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Congressman ‘Shocked’ to Find Dead Body on Border Tour
Posted at 4:57 p.m. on Aug. 15, 2013
Rep. Leonard Lance was on a routine congressional tour of the Texas-Mexico border last week when the trip became a morbid reminder of the stakes involved in an immigration overhaul.
Along with Reps. Michael McCaul, R-Texas, and Kevin Yoder, R-Kan., the New Jersey Republican discovered a dead body floating face down in the Rio Grande.
“I’ve never seen a dead body in a violent situation,” Lance told CQ Roll Call via phone Thursday. “It shocked me.”
The trio of lawmakers were riding on border patrol boats along the dividing river as part of the last leg of a three-day border security tour when the convoy spotted the lifeless body of a Honduran man believed to have been killed in the ongoing Mexican drug wars.
Lance was on one boat while McCaul and Yoder were on another. All the congressmen were wearing bulletproof vests, as the area they were patrolling was a “relatively dangerous region,” according to Lance.
“It was a vivid reminder that we have to secure our border and do it as quickly as possible,” Lance said Thursday.
Initially, Lance said he believed the body, which he described as wearing dark clothes and floating face down, could have been someone seeking residency in the United States.
The congressmen were later told the body was thought to have been the victim of drug violence.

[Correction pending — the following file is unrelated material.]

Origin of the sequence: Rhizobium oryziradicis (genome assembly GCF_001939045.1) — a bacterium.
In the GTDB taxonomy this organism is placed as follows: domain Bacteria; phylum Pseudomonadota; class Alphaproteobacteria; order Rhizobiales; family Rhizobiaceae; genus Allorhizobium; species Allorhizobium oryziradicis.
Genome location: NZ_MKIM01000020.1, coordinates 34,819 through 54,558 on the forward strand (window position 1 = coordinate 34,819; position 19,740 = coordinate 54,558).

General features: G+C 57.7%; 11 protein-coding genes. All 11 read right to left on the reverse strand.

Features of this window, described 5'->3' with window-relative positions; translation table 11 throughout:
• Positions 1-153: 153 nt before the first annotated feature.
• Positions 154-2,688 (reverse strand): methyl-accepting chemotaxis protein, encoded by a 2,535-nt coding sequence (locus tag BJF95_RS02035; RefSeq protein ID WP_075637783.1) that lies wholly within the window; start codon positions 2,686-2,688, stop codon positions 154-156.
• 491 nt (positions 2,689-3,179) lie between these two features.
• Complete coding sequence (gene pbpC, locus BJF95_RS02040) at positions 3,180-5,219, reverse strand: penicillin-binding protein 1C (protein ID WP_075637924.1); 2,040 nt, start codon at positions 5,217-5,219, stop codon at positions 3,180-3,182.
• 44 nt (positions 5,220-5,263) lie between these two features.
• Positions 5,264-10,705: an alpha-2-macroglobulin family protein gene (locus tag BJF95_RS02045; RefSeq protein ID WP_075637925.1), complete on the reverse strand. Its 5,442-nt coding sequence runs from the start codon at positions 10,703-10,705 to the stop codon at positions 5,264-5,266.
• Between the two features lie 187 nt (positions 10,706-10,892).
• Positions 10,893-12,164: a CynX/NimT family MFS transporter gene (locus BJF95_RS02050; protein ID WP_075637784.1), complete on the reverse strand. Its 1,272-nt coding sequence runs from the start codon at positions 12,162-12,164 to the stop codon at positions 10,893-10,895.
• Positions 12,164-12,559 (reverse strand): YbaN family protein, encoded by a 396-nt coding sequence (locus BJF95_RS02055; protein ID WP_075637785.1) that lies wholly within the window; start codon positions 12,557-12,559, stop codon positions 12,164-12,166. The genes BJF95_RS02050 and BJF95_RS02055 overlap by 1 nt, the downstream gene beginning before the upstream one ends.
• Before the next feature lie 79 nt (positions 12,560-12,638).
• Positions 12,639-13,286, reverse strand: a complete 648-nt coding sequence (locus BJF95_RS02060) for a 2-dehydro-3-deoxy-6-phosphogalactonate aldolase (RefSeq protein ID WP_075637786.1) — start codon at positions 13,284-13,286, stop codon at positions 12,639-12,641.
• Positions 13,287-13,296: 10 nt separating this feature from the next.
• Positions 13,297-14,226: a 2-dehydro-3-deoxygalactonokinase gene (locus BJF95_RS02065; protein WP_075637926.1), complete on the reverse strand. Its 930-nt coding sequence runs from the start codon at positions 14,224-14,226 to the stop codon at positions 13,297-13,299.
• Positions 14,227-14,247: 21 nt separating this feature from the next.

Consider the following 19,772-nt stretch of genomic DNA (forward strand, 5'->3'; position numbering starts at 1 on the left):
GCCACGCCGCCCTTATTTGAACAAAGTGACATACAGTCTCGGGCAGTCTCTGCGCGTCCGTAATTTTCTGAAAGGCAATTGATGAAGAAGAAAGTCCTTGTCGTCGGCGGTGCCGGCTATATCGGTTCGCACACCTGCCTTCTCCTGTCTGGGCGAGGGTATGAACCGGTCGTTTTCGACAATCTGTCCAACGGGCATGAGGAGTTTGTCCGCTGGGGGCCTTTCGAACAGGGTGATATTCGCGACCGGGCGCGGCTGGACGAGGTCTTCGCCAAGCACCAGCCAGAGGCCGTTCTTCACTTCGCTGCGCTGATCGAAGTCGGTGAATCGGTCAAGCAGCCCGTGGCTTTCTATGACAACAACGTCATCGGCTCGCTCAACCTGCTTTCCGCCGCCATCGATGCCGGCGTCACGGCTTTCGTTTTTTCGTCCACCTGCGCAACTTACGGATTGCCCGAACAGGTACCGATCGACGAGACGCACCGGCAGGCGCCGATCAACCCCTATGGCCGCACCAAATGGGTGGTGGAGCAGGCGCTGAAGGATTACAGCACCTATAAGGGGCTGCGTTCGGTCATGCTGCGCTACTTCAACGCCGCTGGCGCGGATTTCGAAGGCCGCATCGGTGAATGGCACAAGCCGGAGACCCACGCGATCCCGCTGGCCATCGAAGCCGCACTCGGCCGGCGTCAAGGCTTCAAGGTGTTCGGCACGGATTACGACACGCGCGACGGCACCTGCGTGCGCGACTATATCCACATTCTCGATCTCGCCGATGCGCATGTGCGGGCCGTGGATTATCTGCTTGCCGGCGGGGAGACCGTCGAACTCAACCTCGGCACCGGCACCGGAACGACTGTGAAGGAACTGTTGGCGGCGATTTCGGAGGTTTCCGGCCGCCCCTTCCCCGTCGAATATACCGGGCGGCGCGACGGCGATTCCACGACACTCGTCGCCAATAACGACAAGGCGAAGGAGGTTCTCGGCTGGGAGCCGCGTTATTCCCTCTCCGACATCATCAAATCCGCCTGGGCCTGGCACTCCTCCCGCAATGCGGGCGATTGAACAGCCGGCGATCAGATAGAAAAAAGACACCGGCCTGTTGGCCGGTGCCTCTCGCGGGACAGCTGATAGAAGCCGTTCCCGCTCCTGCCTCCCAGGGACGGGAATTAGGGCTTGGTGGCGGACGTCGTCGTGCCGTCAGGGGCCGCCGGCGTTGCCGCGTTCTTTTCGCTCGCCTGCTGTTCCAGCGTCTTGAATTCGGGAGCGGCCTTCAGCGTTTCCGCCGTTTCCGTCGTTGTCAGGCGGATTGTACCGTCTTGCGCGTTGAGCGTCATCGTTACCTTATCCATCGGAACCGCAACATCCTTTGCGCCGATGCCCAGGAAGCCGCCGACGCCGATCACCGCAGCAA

“These drug cartels are despicable,” Lance said. “We have to look ourselves in the mirror because it’s the American people, some of whom are the demand side of this ‘supply and demand’ problem.”
Lance said the whole experience underscored the importance of passing immigration legislation, starting with Homeland Security Chairman McCaul’s border security bill.
McCaul’s bill would establish a number of border security metrics for officials to report to Congress on.
“In this sector, it’s woefully inadequate,” McCaul told The Associated Press. “This sector probably needs more resources than any on the U.S.-Mexico border.”
McCaul organized the trip for the group, who saw the border along Texas, New Mexico, Arizona and California.
“My colleagues and I saw firsthand the tragedies of this border and the loss of life when we saw a body floating just a few minutes ago on this river,” McCaul told the AP last week. “And that is a sad fact of this border.”